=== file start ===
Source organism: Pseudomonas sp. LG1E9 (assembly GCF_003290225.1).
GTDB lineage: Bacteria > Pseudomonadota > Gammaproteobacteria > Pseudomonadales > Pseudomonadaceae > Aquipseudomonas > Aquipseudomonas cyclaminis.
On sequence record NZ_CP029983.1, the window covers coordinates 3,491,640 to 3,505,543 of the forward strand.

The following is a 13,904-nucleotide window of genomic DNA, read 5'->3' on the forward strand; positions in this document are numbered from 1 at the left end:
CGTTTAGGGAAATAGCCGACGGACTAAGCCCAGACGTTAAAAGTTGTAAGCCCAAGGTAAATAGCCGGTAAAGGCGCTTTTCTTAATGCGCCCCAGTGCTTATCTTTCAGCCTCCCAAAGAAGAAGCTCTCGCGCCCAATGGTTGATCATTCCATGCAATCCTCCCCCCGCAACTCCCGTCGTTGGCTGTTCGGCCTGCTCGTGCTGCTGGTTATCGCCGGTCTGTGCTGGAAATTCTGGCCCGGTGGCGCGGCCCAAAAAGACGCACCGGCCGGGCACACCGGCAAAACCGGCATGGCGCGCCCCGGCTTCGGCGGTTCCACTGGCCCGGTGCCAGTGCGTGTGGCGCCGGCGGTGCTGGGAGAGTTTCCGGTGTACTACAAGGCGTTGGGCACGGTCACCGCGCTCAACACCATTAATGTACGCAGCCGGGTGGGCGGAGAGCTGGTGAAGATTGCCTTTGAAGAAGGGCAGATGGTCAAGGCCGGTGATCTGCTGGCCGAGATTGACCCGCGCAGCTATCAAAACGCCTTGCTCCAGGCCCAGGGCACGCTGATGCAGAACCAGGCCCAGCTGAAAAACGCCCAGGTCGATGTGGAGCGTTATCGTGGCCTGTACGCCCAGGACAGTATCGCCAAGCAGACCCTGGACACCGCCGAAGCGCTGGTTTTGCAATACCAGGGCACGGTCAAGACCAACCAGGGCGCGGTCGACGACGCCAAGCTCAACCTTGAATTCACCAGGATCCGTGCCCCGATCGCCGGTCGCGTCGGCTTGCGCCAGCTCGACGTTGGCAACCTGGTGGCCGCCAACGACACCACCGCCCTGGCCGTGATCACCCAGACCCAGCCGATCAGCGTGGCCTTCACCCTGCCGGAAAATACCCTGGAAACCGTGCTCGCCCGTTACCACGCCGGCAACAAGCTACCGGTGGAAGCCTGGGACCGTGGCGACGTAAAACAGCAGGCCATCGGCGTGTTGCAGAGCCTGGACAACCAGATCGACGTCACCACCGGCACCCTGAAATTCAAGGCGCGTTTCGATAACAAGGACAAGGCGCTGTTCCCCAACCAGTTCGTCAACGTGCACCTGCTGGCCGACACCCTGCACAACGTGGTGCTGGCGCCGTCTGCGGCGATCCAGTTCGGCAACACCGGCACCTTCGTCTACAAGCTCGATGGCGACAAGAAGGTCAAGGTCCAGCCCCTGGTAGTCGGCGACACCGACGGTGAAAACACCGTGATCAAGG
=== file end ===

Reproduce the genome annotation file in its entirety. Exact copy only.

Source organism: Pseudomonas sp. LG1E9 (assembly GCF_003290225.1).
GTDB lineage: Bacteria > Pseudomonadota > Gammaproteobacteria > Pseudomonadales > Pseudomonadaceae > Aquipseudomonas > Aquipseudomonas cyclaminis.
On sequence record NZ_CP029983.1, the window covers coordinates 3,491,640 to 3,505,543 of the forward strand.

The following is a 13,904-nucleotide window of genomic DNA, read 5'->3' on the forward strand; positions in this document are numbered from 1 at the left end:
CGTTTAGGGAAATAGCCGACGGACTAAGCCCAGACGTTAAAAGTTGTAAGCCCAAGGTAAATAGCCGGTAAAGGCGCTTTTCTTAATGCGCCCCAGTGCTTATCTTTCAGCCTCCCAAAGAAGAAGCTCTCGCGCCCAATGGTTGATCATTCCATGCAATCCTCCCCCCGCAACTCCCGTCGTTGGCTGTTCGGCCTGCTCGTGCTGCTGGTTATCGCCGGTCTGTGCTGGAAATTCTGGCCCGGTGGCGCGGCCCAAAAAGACGCACCGGCCGGGCACACCGGCAAAACCGGCATGGCGCGCCCCGGCTTCGGCGGTTCCACTGGCCCGGTGCCAGTGCGTGTGGCGCCGGCGGTGCTGGGAGAGTTTCCGGTGTACTACAAGGCGTTGGGCACGGTCACCGCGCTCAACACCATTAATGTACGCAGCCGGGTGGGCGGAGAGCTGGTGAAGATTGCCTTTGAAGAAGGGCAGATGGTCAAGGCCGGTGATCTGCTGGCCGAGATTGACCCGCGCAGCTATCAAAACGCCTTGCTCCAGGCCCAGGGCACGCTGATGCAGAACCAGGCCCAGCTGAAAAACGCCCAGGTCGATGTGGAGCGTTATCGTGGCCTGTACGCCCAGGACAGTATCGCCAAGCAGACCCTGGACACCGCCGAAGCGCTGGTTTTGCAATACCAGGGCACGGTCAAGACCAACCAGGGCGCGGTCGACGACGCCAAGCTCAACCTTGAATTCACCAGGATCCGTGCCCCGATCGCCGGTCGCGTCGGCTTGCGCCAGCTCGACGTTGGCAACCTGGTGGCCGCCAACGACACCACCGCCCTGGCCGTGATCACCCAGACCCAGCCGATCAGCGTGGCCTTCACCCTGCCGGAAAATACCCTGGAAACCGTGCTCGCCCGTTACCACGCCGGCAACAAGCTACCGGTGGAAGCCTGGGACCGTGGCGACGTAAAACAGCAGGCCATCGGCGTGTTGCAGAGCCTGGACAACCAGATCGACGTCACCACCGGCACCCTGAAATTCAAGGCGCGTTTCGATAACAAGGACAAGGCGCTGTTCCCCAACCAGTTCGTCAACGTGCACCTGCTGGCCGACACCCTGCACAACGTGGTGCTGGCGCCGTCTGCGGCGATCCAGTTCGGCAACACCGGCACCTTCGTCTACAAGCTCGATGGCGACAAGAAGGTCAAGGTCCAGCCCCTGGTAGTCGGCGACACCGACGGTGAAAACACCGTGATCAAGG